Youth Resilience and Violence Prevention: Some Insight from Selected Locations in Zimbabwe
Keywords:youth, violence, resilience, agency, politics, participation
This article draws on qualitative research that was conducted in four areas in Zimbabwe, namely, Lupane, Bulawayo, Chipinge and Mutare. The aim was to extend the use of the concept of “resilience” in relation to working with the youth and preventing violence. Through the concept of “the everyday” it analysed how the youth was surviving in an environment that had undergone nearly two decades of socio-economic and political decline, resulting in high levels of unemployment. The methods used to obtain data were focus-group discussions and individual interviews. The findings showed that the youth applied all the elements associated with resilience (e.g. adapting to the environment, absorbing the pressures that the environment posed, and employing transformative elements) in an effort to emerge in a better position despite having to contend with an environment fraught with many difficulties and risks, which included drug and substance abuse as well as being coopted to participate in violence. Gaining an understanding of the ways the youth navigated environmental, political and social factors was difficult; consequently it was problematic in such a developmental context to define resilience. Nevertheless, the study provided some insights into how young people’s decisions about violence participation were informed. Contrary to dominant current discourses that portray the youth as violent, this study showed that many young people avoided relationships that carried the risk of their being mobilised to take part in violence.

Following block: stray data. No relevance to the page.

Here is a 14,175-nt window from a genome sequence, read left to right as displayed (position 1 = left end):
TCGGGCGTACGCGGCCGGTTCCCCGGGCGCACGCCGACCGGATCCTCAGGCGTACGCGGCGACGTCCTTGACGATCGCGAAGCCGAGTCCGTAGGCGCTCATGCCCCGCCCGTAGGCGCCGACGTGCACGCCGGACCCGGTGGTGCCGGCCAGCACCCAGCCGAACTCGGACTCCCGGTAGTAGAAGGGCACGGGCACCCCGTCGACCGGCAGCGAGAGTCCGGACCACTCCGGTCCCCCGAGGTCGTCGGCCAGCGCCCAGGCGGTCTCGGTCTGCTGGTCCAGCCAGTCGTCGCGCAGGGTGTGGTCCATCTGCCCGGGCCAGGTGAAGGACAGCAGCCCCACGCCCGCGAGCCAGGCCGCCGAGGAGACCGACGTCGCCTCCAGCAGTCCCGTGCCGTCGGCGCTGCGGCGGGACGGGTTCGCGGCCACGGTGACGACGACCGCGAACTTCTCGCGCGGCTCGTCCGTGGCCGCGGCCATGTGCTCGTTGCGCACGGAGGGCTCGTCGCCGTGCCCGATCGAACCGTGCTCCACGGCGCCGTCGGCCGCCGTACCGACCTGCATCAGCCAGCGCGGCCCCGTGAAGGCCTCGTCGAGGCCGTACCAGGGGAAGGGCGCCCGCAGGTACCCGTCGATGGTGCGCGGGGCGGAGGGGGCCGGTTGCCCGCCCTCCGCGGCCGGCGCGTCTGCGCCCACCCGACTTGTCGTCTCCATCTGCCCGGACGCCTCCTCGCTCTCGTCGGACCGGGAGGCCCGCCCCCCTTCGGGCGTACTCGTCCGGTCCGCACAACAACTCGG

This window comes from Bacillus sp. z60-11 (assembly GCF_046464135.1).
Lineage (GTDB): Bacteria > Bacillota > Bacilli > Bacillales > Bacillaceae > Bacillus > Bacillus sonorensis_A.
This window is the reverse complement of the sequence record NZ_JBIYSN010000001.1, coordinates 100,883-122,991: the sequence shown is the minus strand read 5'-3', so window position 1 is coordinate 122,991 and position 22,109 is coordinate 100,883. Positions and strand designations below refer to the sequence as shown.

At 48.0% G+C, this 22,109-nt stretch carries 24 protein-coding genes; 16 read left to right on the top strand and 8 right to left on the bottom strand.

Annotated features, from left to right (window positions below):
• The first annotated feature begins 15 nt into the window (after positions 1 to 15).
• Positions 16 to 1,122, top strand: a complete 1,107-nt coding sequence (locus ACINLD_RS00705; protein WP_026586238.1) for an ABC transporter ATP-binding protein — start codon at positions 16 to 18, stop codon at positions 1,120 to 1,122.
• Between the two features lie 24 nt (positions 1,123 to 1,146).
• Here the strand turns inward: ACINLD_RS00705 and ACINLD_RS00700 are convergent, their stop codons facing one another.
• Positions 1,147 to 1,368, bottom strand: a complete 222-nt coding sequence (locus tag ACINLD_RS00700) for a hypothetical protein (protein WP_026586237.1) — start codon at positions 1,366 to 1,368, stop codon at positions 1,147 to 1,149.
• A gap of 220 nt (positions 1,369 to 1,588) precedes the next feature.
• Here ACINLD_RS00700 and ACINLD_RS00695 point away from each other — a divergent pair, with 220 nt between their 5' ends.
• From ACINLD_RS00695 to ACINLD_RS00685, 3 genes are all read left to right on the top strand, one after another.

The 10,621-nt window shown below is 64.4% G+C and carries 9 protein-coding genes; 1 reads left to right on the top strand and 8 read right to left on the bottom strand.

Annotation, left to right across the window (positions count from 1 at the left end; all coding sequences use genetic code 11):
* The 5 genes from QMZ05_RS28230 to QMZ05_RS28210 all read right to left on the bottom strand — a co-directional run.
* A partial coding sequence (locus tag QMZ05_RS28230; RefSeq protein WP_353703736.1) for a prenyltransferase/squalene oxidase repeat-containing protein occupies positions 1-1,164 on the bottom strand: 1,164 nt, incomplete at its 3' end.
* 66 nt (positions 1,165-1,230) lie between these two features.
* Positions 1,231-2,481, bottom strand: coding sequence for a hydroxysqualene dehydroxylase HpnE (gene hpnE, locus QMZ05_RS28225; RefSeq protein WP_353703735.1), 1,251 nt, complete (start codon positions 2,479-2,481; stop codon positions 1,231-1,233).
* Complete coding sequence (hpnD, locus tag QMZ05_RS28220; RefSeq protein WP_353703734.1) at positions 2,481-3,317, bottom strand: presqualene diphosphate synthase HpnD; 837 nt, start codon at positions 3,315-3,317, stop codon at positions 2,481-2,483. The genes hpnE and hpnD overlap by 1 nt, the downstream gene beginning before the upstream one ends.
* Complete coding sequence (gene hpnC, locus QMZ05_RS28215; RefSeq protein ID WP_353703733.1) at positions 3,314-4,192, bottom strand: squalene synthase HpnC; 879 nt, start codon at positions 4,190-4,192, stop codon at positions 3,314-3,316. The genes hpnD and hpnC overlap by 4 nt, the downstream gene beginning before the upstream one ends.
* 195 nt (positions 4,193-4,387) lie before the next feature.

How to Cite